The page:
Secondary Lymphoid Organs • The major secondary lymphoid organs are the spleen and lymph nodes. In addition, tonsils, appendix, peyer’s patches, and lymphoid aggregates spread throughout mucosal tissue “mucosal – associated lymphoid tissue – MALT”. Those associated with the gut “gut – associated lymphoid tissue – GALT, bronchus – associated lymphoid tissue BALT” • The secondary lymphoid organs have two major functions: 1. Trapping and concentrating foreign substances 2. The main sites of production of antibodies and the induction of antigen – specific T Lymphocytes.
The spleen • The largest organ of the secondary lymphoid organs. • Traps and concentrates foreign substances carried in the blood. • The major organ of antibody synthesis • White pulp is rich in lymphoid cells • Red pulp contains many sinuses, large quantities of RBCs and MØ , some lymphocytes. • B – cells are present mainly in germinal centers, T cells in the peripheral region. • Approximately 50% of spleen cells are B lymphocytes, 30 -40% are T lymphocytes. • After antigenic stimulation, the germinal centers contain large numbers of B cells and plasma cells, these cells synthesize and release antibodies.
Lymph nodes • lymph nodes are small, ovoid structures • They are close to major junction of the lymphatic channels, which are connected to the thoracic duct. • The thoracic duct transports lymph and lymphocytes to the vena cava, the vessel that carries blood to the right side of the heart, from where it is redistributed throughout the body. • The cortical region contains primary lymphoid follicles. • After antigenic stimulation, they enlarge to form secondary lymphoid follicles with germinal centers containing B lymphocytes. They generate clones of cells with higher affinity receptors “antibody” for the antigenic epitope that triggered the initial response.
• The deep cortical area or Para cortical region contains T cells and dendritic cells which present antigen fragments to T cells • The medullary area of the lymph node contains antibody – secreting plasma cells that have travelled from the cortex to the medulla via lymphatic vessels. Lymphocyte circulation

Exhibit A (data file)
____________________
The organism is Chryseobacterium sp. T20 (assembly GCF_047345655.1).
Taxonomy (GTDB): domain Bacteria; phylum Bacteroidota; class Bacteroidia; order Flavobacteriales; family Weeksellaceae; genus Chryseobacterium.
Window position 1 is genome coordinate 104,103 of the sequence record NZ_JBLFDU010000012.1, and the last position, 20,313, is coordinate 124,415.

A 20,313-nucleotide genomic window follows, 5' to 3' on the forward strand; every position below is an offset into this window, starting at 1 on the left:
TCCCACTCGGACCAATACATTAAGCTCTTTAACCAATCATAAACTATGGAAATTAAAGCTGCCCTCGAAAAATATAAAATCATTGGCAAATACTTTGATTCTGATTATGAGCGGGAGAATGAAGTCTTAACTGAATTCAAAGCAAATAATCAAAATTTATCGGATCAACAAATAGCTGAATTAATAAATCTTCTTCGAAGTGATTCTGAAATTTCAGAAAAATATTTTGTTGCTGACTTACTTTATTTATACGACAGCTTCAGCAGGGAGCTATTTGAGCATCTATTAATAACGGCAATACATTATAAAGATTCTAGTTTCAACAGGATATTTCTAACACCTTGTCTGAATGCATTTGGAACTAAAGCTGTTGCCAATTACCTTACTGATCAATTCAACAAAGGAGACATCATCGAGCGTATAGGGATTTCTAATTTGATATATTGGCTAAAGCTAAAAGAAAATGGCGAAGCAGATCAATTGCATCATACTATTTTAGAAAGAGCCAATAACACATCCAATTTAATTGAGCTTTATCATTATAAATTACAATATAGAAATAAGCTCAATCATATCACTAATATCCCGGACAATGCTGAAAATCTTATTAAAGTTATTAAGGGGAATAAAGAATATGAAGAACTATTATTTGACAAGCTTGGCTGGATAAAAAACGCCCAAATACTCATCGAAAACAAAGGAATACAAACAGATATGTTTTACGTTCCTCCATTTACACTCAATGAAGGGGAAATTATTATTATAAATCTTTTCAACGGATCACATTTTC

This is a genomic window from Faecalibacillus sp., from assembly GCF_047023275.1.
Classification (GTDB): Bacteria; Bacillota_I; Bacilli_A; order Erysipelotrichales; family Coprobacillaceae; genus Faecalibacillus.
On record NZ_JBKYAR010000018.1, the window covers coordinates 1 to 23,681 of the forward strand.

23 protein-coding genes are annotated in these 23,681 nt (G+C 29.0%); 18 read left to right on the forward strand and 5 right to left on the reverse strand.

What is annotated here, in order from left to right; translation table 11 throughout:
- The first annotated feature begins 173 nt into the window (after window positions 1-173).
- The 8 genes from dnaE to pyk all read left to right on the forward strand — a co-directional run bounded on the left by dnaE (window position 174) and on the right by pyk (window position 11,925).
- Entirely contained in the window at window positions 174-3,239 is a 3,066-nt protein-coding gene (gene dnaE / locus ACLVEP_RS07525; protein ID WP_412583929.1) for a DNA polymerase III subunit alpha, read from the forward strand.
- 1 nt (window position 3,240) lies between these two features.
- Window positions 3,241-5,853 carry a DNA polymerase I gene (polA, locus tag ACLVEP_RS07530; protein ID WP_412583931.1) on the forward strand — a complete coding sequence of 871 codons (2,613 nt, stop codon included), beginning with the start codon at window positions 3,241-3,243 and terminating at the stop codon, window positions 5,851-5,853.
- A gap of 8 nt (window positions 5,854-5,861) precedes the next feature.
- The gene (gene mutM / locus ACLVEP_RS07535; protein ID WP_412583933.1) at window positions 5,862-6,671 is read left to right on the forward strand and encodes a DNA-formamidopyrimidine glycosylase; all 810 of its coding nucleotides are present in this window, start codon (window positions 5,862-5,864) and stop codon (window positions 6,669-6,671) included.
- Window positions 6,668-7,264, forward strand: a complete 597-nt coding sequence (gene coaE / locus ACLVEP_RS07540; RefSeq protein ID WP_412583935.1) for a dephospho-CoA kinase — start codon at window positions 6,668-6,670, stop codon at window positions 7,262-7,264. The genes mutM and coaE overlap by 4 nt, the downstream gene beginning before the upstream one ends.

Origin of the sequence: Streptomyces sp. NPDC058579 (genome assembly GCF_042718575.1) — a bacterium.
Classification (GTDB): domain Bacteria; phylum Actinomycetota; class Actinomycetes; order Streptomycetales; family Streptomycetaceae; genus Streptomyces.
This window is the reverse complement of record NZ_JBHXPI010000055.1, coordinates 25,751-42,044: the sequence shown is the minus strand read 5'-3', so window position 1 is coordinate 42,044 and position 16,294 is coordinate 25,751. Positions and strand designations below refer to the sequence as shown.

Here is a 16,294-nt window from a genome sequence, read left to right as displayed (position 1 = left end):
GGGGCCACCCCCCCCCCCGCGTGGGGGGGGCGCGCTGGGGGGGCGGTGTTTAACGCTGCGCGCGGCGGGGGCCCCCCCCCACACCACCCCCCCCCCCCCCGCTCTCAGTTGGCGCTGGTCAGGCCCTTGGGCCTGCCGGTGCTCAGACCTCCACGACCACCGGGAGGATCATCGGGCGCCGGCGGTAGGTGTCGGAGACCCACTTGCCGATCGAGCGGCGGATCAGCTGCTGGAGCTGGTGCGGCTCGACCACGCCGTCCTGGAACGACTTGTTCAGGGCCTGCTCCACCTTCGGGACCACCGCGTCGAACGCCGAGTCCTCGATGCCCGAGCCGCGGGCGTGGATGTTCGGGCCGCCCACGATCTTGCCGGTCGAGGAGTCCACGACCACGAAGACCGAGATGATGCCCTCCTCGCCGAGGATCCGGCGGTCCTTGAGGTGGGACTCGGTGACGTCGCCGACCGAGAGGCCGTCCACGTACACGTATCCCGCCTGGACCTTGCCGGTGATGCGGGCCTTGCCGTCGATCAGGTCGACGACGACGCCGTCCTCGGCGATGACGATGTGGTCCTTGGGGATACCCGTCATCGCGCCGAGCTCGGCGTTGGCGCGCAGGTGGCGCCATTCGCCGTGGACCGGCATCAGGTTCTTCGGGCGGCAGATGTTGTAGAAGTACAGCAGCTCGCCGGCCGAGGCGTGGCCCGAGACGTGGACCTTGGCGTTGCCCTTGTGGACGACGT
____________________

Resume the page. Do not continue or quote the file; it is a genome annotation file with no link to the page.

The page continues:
• The migration of lymphocytes between various lymphoid and nonlymphoid tissue and their homing to a particular site is highly regulated by means of various cell – surface adhesion molecules “CAMs” and receptors to these molecules. • Blood lymphocytes cross the endothelial vascular lining of post capillary vascular sites termed high endothelial venules “HEVs” this process is called extravasation. • Recirculating lymphocytes selectively bind to specific receptors on the HEV of lymphoid tissue. • Recirculating monocytes and granulocytes also express adhesion molecule receptors and migrate to tissue sites using a similar mechanism.
• The traffic of lymphocytes between lymphoid and non lymphoid tissue ensures that on exposure to an antigen, the antigen and the lymphocytes specific to that antigen are sequestered in the lymphoid tissue, where the lymphocytes undergo proliferation, and differentiation. The differentiated cells (memory cells) leave the lymphoid organ and are dessiminated in the body to reconcentrate at the site where antigen persists and, at that place, exert their protective function.
The Fate of Antigen After Penetration • The RES traps foreign antigens and subject them to ingestion and degradation by the phagocytic cells of the system • There is constant movement of lymphocytes which direct them to be deposited in strategic places along the lymphatic vessels. • The system also provides Loci “ the secondary lymphoid organs” where antigen, mØ, T cells and B cells can interact within a very small area to initiate an immune response. • Three major route may be followed by an antigen after it has penetrated the interior of the body
1. If the antigen enters the body through the blood stream, it is carried to spleen, where it interacts with APCs “dendritic cells, MØ , B cells”. APCs activate – antigen – specific T cells. The spleen releases antibodies into the circulation. Lymphocytes leave the spleen through the efferent lymphatics to reenter the circulation via the thoracic duct. 2. - The antigen may lodge in epidermal , dermal or subcutaneons tissue, where it may cause an inflammatory response. - When antigen is trapped by APCs, it is transported through the afferent lymphatic channels into the regional lymph nodes. In the lymph node, the antigen, MØ, dendritic cells, T cells and B cells interact to generate an immune response.
Antigen –specific T cells and antibodies which have been synthesised in the lymph node , enter the circulation via the thoracic duct. Antitgen may enter GIT or respiratory tract, where it lodges in the MALT. Where it interact with MØ and lymphocytes. Antibodies are deposited in local tissue, in addition, lymphocytes entering the efferent lymphatics are carried through the thoracic duct to the circulation and redistributed to various tissues.
Inter Relationship Between Innate and Acquired Immunity Figure 2: 11